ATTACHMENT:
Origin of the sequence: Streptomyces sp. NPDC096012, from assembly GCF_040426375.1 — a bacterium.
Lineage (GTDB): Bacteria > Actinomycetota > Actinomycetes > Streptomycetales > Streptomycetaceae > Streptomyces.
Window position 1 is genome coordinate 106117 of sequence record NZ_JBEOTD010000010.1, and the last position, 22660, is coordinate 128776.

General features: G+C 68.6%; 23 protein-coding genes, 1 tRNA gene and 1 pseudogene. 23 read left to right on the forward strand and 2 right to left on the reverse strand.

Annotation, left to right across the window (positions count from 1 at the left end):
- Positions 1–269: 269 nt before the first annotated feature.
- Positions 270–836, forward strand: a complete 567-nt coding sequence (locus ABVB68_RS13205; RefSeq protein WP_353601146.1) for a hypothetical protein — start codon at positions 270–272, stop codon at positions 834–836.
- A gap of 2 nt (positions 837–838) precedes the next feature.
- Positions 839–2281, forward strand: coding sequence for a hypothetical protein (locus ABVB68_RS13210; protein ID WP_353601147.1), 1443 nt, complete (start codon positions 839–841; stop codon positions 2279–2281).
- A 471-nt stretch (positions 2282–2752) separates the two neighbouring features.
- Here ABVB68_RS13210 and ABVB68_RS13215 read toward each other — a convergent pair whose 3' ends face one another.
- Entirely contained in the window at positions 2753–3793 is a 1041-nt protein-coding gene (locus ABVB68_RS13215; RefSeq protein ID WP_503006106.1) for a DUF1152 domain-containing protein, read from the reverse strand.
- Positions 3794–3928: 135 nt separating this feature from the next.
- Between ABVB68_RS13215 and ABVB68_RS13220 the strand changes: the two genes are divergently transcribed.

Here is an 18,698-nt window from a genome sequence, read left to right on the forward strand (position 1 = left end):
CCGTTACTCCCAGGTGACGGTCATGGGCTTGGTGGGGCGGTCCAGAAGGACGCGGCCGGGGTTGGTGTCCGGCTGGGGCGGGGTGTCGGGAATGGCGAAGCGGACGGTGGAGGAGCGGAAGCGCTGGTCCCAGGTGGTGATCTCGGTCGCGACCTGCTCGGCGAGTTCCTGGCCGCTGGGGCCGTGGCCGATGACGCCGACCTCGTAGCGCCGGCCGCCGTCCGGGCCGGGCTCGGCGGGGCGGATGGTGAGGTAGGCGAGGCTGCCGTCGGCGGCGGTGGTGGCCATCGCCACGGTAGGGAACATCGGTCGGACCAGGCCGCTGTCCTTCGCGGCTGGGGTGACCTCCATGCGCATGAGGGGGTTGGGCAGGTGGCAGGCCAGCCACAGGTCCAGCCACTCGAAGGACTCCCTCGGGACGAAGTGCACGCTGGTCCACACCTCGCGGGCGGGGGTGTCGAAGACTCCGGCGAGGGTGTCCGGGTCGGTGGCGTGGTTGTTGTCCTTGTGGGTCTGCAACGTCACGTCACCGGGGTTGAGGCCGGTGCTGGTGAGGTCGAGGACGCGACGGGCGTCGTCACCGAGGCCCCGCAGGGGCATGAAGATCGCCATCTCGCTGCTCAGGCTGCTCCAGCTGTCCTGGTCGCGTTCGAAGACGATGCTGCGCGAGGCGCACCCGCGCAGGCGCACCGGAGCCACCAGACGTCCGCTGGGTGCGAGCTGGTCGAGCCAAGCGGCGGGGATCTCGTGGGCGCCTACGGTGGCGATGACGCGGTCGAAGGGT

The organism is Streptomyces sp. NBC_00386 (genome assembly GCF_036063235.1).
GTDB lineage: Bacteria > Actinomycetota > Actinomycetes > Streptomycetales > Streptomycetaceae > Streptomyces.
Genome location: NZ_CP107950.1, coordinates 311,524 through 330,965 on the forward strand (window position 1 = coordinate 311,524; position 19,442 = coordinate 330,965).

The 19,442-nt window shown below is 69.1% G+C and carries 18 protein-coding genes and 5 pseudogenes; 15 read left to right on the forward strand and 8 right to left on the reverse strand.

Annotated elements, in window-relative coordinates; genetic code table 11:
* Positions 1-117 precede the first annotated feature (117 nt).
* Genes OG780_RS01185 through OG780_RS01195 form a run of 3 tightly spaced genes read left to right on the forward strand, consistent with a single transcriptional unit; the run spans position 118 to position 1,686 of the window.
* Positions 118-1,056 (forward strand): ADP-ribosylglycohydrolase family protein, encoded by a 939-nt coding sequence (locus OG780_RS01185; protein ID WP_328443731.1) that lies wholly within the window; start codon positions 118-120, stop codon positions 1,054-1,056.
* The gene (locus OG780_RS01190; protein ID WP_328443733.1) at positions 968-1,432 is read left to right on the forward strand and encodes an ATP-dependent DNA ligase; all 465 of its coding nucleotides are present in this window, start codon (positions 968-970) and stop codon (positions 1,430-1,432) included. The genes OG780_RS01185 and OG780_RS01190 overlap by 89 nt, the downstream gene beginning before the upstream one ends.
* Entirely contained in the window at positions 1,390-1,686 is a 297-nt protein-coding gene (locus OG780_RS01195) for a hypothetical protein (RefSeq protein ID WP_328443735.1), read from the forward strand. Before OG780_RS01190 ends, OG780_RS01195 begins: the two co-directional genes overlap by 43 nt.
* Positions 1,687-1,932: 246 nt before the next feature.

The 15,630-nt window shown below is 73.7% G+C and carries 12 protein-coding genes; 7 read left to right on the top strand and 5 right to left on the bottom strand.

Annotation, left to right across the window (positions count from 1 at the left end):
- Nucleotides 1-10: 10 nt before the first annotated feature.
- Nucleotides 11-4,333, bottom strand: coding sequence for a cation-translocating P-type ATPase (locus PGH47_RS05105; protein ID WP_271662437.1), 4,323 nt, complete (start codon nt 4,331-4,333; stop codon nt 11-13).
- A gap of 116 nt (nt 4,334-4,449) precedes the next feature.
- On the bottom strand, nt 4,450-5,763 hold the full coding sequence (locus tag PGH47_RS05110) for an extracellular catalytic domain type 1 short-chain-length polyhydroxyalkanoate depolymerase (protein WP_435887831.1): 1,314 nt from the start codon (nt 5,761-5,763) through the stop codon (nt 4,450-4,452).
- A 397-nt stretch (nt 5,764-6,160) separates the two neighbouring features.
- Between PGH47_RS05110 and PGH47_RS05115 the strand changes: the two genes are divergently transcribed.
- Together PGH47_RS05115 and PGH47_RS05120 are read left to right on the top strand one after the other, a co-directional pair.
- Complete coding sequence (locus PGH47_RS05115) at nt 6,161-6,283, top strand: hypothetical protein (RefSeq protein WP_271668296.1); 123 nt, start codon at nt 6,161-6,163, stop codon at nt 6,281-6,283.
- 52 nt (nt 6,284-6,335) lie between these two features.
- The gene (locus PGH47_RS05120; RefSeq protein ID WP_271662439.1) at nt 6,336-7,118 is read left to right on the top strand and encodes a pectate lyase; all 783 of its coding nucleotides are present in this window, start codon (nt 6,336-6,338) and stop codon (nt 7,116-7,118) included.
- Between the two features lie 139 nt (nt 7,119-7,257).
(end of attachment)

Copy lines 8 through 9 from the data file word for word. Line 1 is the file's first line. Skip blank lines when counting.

- A gap of 2 nt (positions 837–838) precedes the next feature.
- Positions 839–2281, forward strand: coding sequence for a hypothetical protein (locus ABVB68_RS13210; protein ID WP_353601147.1), 1443 nt, complete (start codon positions 839–841; stop codon positions 2279–2281).